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The difference a few miles makes: why you need to visit Mexico even if you've been to California

Mexico is one of the most exciting and interesting Latin American countries for tourists, and is one of the most popular destinations of holiday companies. However, California has a rich vein of Mexican culture and heritage - after all, it was Mexican territory just 164 years ago - and visitors to the most populous American state may feel they have "been there and done that" when it comes to Mexico.

After all, Mexico is famous for great beaches, great weather and great food, which California has in spades. Pfeifer Beach in Big Sur, California boasts secluded coves ringed with sea arches and glistening purple sand; locals eat authentic Mexican tamales in the farmers markets of downtown Los Angeles; and San Diego's average temperature year round is a balmy 21 degrees.

However, the Mexican culture, beaches, weather and food are all kicked up a notch south of the border - if you think the tacos in San Diego are good, they pale next to the warm and fresh street food you pick up from a truck in Cabo san Lucas or Mexico City. The weather is warmer, the beaches more secluded, and the rich and unique Mexican culture varies hugely from area to area.

Whether you are partying all night in Cancun, exploring ancient Mayan and Aztec ruins hidden in the jungle, or surfing with dolphins on the famous remote beaches of the Baja California peninsula, Mexico offers a much richer cultural experience than visiting California, Texas, or other border states.

The Aztec empire dominated Mexico in the 14th to 16th centuries, preceded by the ancient Maya who lived in Mesoamerica as long as 4,000 years ago. Both civilisations left fascinating historical sites which look like Indiana Jones film sets in the jungle.

Travellers to Cancun should take the opportunity to visit the Mayan holy city of Teotihuacan, 50 km north-east of Mexico City. Teotihuacan was one of the largest ancient urban centres of the world, and is home to the majestic pyramids of the Sun and Moon. The Mayan influence can also been seen in the Yucat√°n Peninsula, where stepped pyramids overlook tropical beaches.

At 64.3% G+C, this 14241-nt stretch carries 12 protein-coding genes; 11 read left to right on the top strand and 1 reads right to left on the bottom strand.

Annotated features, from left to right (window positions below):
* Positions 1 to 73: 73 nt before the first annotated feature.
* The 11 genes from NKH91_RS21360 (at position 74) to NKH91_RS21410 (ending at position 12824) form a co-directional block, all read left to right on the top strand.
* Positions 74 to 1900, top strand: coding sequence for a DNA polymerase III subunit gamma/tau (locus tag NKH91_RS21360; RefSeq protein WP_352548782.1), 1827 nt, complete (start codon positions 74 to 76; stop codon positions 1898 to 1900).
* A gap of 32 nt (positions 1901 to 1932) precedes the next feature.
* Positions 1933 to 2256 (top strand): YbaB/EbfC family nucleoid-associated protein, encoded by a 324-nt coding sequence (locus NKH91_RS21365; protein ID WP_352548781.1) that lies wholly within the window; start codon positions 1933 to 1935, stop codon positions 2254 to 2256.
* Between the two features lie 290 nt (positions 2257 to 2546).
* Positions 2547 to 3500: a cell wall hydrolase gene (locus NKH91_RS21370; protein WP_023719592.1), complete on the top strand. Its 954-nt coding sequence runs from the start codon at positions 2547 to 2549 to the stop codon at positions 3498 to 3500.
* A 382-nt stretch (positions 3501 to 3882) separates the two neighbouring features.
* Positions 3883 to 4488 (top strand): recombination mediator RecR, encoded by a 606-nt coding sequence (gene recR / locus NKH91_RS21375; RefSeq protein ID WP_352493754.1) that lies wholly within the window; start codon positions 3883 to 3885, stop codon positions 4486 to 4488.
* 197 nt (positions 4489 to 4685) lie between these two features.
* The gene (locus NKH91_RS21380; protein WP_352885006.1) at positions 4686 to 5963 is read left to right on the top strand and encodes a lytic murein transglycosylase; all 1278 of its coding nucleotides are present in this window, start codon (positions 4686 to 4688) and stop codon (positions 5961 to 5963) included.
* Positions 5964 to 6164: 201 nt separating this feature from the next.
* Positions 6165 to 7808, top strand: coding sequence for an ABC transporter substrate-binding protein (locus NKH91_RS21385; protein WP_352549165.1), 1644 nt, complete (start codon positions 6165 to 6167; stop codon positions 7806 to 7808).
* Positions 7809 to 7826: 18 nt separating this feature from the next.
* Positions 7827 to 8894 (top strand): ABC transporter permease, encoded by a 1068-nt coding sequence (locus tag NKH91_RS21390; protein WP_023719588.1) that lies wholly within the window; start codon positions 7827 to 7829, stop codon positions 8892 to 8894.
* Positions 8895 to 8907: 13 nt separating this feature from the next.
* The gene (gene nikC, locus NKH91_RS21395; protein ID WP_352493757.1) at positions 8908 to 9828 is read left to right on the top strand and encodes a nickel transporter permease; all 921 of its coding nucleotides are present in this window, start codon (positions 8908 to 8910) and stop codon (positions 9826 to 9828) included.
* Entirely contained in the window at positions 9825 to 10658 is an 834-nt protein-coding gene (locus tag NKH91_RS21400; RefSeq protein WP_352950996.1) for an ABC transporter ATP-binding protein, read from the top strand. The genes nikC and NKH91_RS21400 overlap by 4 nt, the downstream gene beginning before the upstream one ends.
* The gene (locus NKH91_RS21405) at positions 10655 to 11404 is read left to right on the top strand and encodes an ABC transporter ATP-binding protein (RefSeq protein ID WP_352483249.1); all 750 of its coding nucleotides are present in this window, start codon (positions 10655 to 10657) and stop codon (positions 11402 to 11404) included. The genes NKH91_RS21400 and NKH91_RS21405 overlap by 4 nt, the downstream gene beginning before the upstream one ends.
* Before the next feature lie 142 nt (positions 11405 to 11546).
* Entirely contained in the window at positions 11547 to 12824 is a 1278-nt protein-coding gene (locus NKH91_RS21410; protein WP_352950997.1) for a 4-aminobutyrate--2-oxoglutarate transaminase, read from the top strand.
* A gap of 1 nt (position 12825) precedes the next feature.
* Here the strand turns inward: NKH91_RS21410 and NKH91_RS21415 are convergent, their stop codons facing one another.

The traveller interested in authentic Mexican cuisine should seek out dishes such as mole (a rich sauce of spices), chiles rellenos (stuffed and fried mild chiles), horchata (cinnamon rice milk), chilaquiles (a classic hangover cure featuring tomatoes and fried strips of tortilla cooked in green chile sauce) and tamales (cornmeal dumplings) washed down with mezcal, tequila or michelada (beer mixed with lime juice and chiles). Mexican cuisine has a host of vegetarian dishes and fresh street food with bright flavours such as mango and pineapple slices on a stick with chile powder and lime juice, which can't be experienced anywhere else in the world but Mexico.

Travellers should be armed with extra bags when visiting Mexico as the nation's iconic art and craft skills have been passed down through the generations, including Talavera pottery, hand blown glass and silver jewellery.

There is no better place to learn Spanish than Mexico as it is the country with the largest population of Spanish speakers and has a large number of language schools too. For a true experience of Mexican language and culture, a visit to Mexico feels a world away from the beaches and markets of southern California.